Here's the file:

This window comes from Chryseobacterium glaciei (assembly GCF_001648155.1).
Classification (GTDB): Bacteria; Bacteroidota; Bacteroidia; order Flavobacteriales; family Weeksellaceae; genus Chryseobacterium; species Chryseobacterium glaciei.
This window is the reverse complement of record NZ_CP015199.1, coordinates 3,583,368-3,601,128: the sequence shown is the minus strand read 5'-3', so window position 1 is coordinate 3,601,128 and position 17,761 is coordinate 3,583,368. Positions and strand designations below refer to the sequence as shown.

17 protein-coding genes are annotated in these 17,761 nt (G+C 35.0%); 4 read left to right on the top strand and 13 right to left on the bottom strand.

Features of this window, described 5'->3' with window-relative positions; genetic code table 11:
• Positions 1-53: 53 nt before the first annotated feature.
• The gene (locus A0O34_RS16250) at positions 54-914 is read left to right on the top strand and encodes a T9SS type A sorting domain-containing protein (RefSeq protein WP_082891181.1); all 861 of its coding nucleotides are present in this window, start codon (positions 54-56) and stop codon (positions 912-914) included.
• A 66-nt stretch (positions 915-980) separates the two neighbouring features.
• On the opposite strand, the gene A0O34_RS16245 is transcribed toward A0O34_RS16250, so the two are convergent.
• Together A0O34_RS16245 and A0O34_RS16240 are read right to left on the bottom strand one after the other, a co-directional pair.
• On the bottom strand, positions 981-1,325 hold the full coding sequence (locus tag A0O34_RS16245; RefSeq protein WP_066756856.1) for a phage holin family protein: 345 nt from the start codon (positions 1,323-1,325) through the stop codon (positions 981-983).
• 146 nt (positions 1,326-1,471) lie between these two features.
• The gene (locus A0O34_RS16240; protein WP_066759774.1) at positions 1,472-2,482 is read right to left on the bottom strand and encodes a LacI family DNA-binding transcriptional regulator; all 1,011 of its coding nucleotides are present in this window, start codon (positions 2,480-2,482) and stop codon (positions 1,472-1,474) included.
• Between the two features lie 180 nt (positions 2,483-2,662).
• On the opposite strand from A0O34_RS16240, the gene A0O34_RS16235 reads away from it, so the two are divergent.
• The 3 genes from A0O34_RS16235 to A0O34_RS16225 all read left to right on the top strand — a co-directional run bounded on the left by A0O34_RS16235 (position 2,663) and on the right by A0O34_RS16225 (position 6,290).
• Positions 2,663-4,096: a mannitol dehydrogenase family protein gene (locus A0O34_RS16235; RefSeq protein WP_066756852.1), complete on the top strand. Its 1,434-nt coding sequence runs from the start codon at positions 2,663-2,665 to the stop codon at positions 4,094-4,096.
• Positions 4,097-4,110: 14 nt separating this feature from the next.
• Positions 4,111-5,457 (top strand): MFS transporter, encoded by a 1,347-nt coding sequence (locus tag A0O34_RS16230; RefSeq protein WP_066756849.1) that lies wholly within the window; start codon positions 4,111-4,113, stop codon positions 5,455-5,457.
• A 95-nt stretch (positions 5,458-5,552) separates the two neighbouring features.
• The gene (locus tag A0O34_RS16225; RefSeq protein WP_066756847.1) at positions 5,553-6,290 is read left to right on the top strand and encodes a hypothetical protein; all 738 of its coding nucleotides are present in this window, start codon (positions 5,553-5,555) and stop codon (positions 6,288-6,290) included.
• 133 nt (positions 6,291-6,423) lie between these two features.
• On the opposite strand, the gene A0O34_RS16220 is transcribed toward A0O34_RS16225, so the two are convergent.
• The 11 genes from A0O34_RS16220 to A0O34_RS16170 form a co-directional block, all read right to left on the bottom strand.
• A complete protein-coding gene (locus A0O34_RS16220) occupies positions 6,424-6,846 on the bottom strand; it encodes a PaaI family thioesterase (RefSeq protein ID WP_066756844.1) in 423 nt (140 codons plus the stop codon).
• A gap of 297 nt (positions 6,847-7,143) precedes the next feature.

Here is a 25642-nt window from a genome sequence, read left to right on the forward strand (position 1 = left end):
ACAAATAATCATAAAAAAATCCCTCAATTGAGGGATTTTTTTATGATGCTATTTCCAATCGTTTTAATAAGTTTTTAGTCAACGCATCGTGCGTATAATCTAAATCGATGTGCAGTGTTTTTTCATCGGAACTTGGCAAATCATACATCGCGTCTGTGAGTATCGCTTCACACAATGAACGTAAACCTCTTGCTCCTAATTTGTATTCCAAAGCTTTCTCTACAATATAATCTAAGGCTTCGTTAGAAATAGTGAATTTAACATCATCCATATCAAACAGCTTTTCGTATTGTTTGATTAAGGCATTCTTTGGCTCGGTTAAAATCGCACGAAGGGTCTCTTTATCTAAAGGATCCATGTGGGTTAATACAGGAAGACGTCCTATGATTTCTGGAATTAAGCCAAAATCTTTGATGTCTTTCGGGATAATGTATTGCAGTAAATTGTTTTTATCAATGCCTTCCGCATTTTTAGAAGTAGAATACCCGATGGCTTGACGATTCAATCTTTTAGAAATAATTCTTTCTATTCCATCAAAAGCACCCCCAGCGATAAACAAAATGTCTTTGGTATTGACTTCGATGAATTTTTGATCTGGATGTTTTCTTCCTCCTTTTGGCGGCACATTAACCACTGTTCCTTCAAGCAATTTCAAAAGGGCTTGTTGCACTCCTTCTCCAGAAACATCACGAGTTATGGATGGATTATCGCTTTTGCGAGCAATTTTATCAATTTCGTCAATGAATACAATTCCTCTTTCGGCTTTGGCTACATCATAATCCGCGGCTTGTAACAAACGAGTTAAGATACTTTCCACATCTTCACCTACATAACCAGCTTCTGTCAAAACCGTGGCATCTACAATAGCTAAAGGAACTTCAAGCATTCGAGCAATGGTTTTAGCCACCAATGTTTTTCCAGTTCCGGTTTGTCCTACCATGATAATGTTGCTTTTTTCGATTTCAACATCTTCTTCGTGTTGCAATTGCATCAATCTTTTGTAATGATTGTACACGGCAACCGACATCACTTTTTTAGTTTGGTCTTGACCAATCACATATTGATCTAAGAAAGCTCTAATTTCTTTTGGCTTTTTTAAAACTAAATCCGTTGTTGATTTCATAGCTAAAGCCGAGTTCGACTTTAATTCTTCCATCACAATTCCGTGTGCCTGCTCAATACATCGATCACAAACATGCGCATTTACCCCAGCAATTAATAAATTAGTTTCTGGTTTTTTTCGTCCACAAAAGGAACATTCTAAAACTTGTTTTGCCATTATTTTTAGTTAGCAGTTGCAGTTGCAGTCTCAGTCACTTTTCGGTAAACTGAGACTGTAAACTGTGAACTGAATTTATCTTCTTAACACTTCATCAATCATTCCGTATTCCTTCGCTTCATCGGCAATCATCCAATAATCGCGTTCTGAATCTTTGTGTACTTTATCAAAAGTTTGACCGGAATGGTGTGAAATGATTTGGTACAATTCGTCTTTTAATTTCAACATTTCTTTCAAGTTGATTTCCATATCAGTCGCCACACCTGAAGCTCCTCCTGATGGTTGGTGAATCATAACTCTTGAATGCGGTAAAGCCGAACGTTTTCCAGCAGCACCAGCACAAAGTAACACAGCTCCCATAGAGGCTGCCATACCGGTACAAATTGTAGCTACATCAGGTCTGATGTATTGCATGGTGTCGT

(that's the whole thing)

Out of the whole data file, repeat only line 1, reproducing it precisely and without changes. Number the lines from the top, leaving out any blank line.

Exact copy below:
This window comes from Chryseobacterium glaciei (assembly GCF_001648155.1).